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I would actually consider homeschooling my son when he gets to that age (he's 3) but my husband and I both work, so I don't see it as being a possibility. I was lucky and went to decent schools but I know plenty of them aren't and as for the socialization stuff, kids in general are mean as hell and my school experience is nothing but one bad memory. I think homeschooling definitely has its benefits.
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Old 02-04-2005, 07:15 PM   #10 (permalink)
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Quote:
Originally Posted by ShaniFaye
I wonder if the people that say these kinds of things really realize just how far homeschooling has come and how the "stereo type" that has been put on it is very outdated.
I probably don't know how far it has come, you are right. Maybe I was over-generalizing. My apologies.
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Old 02-05-2005, 04:58 AM   #11 (permalink)
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powerclown....I think a lot of people are like that....(I hope what I said didnt sound "harsh" as thats not what I meant)

My sister and my 1st husband were both homeschooled in the 80's and early 90's....I know first hand how much different it is now, thats why I so passionately try to get people to understand that maybe they just dont know what they think they might know.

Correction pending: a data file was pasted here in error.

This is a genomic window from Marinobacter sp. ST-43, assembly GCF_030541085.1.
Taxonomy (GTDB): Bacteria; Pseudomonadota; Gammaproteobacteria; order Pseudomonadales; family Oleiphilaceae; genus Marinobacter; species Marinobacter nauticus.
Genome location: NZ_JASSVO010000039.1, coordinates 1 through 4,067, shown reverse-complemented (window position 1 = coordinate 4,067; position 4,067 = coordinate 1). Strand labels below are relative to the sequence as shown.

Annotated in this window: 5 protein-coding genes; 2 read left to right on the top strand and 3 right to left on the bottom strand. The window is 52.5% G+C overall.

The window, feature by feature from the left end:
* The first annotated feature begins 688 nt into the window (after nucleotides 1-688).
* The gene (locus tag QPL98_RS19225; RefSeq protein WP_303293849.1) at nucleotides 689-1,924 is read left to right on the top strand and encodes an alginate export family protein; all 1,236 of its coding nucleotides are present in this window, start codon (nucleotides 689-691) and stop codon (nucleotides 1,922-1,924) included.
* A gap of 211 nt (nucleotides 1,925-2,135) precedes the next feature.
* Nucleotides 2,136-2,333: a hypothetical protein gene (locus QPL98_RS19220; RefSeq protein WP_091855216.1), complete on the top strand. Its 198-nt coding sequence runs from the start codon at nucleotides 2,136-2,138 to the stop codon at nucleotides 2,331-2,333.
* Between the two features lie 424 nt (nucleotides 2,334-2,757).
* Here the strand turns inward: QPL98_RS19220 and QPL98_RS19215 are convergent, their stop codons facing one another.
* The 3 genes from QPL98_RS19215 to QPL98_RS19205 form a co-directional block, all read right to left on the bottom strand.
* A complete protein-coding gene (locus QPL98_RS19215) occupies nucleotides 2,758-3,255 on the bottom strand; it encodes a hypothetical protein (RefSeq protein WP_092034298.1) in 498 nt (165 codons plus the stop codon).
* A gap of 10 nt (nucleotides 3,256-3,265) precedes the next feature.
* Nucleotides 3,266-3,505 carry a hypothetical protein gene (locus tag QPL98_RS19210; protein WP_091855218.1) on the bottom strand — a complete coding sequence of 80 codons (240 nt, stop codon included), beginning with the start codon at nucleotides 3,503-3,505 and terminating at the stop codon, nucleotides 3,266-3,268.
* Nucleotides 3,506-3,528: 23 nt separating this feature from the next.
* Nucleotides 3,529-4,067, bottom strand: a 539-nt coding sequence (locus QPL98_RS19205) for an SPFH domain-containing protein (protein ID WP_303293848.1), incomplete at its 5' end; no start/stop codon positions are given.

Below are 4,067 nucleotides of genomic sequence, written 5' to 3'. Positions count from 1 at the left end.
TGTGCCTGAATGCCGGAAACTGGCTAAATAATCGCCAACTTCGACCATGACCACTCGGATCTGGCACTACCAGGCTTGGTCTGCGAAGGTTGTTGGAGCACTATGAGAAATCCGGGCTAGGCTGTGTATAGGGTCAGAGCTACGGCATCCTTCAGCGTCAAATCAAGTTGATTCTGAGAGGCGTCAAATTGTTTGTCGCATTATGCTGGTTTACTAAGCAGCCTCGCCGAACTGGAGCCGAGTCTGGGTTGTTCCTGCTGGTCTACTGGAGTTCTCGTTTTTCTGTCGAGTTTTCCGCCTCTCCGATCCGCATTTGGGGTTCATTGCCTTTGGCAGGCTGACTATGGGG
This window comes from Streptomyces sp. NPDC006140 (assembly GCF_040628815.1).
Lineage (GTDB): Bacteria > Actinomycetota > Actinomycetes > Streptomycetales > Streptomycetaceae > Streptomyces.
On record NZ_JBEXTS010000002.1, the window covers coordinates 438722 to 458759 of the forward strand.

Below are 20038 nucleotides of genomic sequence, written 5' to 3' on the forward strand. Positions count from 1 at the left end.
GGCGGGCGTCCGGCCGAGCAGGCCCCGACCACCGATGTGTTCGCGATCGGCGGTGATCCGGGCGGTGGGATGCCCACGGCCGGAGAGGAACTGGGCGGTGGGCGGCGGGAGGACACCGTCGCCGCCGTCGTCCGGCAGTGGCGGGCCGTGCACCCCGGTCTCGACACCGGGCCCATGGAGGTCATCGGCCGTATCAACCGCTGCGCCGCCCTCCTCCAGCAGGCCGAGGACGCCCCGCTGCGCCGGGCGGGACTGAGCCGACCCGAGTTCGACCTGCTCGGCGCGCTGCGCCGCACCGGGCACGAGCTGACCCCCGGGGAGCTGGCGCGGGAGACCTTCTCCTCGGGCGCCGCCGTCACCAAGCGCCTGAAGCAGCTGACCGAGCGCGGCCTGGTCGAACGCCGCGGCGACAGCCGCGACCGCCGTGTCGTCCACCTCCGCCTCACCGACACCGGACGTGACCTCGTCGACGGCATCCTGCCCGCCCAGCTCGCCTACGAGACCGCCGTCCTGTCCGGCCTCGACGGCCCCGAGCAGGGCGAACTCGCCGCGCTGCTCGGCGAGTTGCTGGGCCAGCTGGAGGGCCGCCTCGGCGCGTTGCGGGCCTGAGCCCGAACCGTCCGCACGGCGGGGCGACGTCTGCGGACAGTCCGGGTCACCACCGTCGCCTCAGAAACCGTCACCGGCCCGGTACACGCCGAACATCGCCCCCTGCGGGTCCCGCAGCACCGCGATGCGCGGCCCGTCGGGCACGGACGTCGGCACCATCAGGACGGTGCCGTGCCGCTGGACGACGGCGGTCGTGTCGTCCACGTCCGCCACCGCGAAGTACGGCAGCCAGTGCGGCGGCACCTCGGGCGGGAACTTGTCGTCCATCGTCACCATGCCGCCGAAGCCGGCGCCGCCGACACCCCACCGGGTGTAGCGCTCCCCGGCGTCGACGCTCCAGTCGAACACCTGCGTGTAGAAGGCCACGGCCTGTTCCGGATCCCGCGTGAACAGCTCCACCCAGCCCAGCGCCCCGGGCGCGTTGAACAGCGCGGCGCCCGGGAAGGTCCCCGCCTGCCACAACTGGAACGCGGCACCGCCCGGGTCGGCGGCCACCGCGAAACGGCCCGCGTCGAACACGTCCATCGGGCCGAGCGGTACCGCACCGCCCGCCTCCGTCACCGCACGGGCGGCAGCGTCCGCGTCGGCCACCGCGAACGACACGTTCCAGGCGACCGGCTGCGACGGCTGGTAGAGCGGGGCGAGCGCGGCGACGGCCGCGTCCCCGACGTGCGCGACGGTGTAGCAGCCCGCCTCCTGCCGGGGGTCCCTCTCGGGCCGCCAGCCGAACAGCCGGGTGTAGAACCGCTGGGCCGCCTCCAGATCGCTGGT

I will be the first to admit that its not for everyone, it takes a LOT of work and commitment on the part of the parent AND the child. I've known some parents that do it just because they were tired of their kid getting in trouble at school so they take them out and say " I'll homeschool them and end all the aggravation". It doesnt work that way.
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Old 02-05-2005, 05:19 AM   #12 (permalink)
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What about extra-curricular activities, such as being part of a stage production or being on the cricket (or basketball) team? How do these sort of things work with kids who are homeschooled?
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Old 02-05-2005, 05:27 AM   #13 (permalink)